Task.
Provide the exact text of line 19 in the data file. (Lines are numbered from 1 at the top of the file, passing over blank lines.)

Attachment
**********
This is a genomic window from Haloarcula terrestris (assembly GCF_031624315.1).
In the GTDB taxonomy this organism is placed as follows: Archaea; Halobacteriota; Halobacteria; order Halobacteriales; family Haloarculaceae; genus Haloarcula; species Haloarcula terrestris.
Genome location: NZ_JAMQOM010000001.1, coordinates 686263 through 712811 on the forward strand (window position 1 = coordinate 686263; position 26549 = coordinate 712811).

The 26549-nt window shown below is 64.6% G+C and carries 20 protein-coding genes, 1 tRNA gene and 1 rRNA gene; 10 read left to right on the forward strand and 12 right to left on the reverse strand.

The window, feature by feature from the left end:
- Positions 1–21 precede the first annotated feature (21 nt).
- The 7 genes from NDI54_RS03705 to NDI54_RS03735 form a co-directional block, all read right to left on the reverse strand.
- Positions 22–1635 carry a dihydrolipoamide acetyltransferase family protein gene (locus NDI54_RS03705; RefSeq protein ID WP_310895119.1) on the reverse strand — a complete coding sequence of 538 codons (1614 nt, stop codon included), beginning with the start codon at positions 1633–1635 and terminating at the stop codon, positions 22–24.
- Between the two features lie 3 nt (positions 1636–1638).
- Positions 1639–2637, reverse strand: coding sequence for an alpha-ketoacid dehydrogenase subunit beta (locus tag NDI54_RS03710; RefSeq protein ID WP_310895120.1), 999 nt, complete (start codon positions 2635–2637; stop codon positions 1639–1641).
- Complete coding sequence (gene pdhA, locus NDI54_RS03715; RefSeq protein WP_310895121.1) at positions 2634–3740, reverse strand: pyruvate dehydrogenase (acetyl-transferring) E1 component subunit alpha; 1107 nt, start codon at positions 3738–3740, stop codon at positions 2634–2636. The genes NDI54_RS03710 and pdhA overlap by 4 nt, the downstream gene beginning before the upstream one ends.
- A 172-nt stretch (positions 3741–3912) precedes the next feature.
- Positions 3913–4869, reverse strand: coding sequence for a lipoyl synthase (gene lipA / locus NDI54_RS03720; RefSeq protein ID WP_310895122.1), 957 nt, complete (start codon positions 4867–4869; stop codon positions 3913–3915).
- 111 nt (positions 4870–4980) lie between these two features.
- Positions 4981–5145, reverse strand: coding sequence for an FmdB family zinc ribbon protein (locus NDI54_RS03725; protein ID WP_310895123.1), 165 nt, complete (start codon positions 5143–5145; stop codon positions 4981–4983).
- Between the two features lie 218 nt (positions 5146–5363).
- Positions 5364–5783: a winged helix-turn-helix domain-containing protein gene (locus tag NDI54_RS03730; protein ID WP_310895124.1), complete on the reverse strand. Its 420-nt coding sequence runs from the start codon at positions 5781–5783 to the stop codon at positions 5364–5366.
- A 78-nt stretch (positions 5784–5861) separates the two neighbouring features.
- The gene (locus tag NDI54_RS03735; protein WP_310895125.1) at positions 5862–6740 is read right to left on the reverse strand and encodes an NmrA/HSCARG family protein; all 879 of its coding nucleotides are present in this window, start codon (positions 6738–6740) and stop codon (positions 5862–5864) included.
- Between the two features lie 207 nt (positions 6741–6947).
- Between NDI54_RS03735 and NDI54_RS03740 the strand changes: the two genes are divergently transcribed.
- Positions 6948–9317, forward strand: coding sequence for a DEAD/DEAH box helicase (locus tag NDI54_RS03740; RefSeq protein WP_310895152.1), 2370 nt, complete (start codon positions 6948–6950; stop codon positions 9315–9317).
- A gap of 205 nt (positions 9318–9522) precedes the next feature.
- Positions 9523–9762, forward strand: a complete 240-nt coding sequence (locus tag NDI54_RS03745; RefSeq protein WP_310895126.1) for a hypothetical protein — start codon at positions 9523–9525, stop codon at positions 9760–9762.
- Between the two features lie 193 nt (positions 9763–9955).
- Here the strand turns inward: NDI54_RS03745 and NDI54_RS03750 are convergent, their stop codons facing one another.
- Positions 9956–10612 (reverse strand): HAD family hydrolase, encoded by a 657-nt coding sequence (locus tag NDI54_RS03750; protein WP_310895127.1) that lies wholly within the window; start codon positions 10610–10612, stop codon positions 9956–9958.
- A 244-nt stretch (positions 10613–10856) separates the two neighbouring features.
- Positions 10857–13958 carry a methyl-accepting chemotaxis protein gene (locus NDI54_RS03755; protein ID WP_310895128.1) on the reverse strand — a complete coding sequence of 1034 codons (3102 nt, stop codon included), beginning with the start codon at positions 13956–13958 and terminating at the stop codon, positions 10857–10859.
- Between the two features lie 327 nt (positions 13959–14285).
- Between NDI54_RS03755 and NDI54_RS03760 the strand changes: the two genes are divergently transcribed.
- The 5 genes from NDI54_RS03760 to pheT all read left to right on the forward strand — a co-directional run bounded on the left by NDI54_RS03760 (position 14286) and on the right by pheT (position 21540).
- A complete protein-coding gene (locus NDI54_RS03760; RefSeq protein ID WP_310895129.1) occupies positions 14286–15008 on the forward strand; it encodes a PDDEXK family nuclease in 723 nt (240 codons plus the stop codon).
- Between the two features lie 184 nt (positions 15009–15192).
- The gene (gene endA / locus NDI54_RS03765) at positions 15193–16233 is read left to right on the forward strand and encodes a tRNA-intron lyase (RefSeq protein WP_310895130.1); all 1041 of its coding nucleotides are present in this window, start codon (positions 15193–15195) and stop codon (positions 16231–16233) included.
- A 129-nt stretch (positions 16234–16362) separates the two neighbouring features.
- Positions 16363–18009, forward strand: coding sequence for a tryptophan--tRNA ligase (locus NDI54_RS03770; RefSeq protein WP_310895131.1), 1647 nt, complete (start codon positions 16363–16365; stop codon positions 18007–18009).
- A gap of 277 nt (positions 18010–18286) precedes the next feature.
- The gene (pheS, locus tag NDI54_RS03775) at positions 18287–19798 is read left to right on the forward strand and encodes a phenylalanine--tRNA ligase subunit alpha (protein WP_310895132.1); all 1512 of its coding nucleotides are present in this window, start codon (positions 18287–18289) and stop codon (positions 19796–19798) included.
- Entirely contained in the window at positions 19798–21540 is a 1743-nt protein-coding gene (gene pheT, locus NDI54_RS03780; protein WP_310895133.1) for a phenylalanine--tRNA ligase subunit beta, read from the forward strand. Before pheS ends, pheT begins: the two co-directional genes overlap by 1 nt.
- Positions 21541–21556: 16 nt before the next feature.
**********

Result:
- The gene (locus tag NDI54_RS03735; protein WP_310895125.1) at positions 5862–6740 is read right to left on the reverse strand and encodes an NmrA/HSCARG family protein; all 879 of its coding nucleotides are present in this window, start codon (positions 6738–6740) and stop codon (positions 5862–5864) included.